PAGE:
• A4A was invited to provide training to the Central Illinois Agency on Aging regarding the Independent Living Philosophy and services that it provides.
  • A4A provided a presentation to the Aging and Disability Resource Center (ADRC) on Independent Living Philosophy.

Dupage Center for Independent Living

739 Roosevelt Road, Building 8, Suite 109
Glen Ellyn, Illinois
60137

630-469-2300 (V/TTY)

Serving: DuPage, Kane and Kendall

  • DCIL has taken on services in Kane and Kendall counties beginning in July of 2012. In the upcoming months a satellite office in Kane County will be opened.
  • DCIL continues to be a partner with both Illinois Area Agency on Aging as well as Age Options to provide services to the aging population throughout DuPage County and more recently throughout Kane County as well. 
  • DCIL provided nine presentations and provided information and referral through such avenues as phone, in person and through an online database to be used throughout the county. As a result of these collaborations, DCIL opened four new active consumers.
  • DCIL held a Visually Impaired Awareness Day that included 42 vendors and over 170 participants.
  • DCIL continues to have a certified SHIP (Senior Healthcare Insurance Provider) on staff to educate consumers about health insurance options.

FITE Center for Independent Living

1230 Larkin Avenue
Elgin, Illinois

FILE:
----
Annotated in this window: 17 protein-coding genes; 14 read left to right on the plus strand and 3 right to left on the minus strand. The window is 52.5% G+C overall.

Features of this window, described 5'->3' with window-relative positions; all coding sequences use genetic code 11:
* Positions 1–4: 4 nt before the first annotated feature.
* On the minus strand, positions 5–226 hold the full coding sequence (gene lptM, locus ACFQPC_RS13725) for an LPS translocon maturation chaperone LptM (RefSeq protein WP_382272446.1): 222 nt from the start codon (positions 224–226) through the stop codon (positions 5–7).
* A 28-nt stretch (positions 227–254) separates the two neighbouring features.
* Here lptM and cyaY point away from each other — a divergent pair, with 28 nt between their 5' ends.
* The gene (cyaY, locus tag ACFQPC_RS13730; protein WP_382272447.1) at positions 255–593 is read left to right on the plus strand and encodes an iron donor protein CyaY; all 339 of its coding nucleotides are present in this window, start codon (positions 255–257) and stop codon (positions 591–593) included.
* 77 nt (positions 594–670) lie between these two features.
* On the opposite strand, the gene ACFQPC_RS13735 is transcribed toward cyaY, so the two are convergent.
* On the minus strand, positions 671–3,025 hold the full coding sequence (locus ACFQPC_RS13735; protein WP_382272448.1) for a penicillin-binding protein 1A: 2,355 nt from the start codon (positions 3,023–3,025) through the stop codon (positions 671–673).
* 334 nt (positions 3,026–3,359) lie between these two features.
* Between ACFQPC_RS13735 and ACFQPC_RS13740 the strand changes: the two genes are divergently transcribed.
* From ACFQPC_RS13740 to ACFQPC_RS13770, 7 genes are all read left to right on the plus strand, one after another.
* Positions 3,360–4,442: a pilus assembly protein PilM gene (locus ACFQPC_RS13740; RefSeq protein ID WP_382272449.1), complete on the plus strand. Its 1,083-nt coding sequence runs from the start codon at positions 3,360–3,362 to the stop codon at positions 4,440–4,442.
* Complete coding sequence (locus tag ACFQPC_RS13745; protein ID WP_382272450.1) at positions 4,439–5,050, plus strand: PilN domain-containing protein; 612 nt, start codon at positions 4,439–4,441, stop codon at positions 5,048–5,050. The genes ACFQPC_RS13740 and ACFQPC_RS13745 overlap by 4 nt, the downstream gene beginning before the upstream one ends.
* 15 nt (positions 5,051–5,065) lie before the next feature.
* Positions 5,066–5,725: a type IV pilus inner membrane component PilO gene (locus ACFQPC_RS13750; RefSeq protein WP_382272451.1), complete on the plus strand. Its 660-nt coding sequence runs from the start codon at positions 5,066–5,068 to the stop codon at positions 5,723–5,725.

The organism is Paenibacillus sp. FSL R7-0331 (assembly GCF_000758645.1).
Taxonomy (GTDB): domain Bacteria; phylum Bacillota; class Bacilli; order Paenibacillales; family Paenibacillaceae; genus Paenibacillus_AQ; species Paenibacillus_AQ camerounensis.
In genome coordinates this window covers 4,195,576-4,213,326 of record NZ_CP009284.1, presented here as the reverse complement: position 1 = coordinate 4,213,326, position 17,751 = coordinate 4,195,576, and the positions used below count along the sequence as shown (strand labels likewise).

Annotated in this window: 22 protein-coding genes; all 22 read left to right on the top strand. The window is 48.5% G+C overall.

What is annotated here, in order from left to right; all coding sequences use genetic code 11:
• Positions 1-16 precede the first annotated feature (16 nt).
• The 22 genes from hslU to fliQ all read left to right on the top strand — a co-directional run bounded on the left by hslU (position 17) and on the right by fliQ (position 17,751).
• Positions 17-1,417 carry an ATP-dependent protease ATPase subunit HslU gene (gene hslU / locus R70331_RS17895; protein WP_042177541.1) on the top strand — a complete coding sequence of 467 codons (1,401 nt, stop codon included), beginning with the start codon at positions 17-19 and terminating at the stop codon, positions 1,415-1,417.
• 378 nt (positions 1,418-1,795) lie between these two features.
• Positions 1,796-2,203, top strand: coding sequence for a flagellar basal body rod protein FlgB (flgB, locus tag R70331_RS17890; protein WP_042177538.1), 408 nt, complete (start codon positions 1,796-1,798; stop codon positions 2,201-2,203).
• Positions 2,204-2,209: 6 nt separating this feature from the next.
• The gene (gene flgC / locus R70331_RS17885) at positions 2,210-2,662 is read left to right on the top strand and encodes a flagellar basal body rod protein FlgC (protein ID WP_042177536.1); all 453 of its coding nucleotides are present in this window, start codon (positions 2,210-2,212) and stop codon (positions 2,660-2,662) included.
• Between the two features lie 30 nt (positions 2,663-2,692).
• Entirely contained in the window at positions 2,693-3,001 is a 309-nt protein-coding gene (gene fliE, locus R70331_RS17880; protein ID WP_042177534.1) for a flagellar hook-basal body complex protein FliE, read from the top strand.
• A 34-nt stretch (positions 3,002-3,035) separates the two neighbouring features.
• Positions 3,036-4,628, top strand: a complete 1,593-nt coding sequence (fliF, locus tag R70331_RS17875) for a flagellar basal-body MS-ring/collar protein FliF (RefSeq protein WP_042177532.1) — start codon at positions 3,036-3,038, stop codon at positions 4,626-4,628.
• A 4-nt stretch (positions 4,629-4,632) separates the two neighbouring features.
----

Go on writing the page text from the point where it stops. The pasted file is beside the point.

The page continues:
60123

847-695-5818 (V/TTY)

Serving: Kane, Kendall, McHenry

From July 1, 2011 through June 30, 2012, FITE CIL provided:

  • Direct Services to 106 consumers.
  • Information and Referral to 1,269 individuals requesting that service.
  • Reintegrated 2 consumers through the Money Follows the Person Program.

Illinois-Iowa Center for Independent Living

3708 11th Street
P.O. Box 6156
Rock Island, Illinois
61204-6156

309-793-0090 (V)
309-793-0693 (TTY)

Serving: Henry, Mercer, Rock Island in Illinois, Clinton, Muscatine, Scott in Iowa

  • IICIL hosted two ADA Events - A 20th Celebration and Press Conference - July 23, 2010 at the IICIL. 400 people attended. 
  • 3000 people attended a River Bandits baseball game at Modern Woodman Park on July 28th. The Sparkles cheerleaders with disabilities performed and a deaf group signed, while a woman that was blind sang the anthem.
  • 300 people attended our Disability and Senior Expo with 50 vendors having booths. We distributed low tech devices and offered health screenings. We hosted 3 H1N1 vaccination clinics through a grant from the IDPH and INCIL.
  • The Holiday Carnival was held in December and children received gifts and a picture with Santa.

Illinois Valley Center for Independent Living

18 Gunia Drive
LaSalle, Illinois
61301-9712

815-224-3126 (V)
815-224-8271 (TTY)

Serving: Bureau, LaSalle, Marshall, Putnam, Stark

  • With IVCIL's assistance, two individuals moved from institutional settings into their own apartments/homes.
  • Through IVCIL's programs, 188 people with disabilities acquired assistive technology/devices such as amplified phones; magnifiers, large print/talking devices, or other low vision aids; and mobility equipment such as wheelchairs or walkers.
  • IVCIL conducted disability awareness and disability etiquette presentations and activities at which over 456 community members, including over 283 children/youth, increased their understanding of how to interact with people with disabilities.
  • Through IVCIL's advocacy, 28 businesses/service providers increased compliance with accessibility standards or improved program accessibility.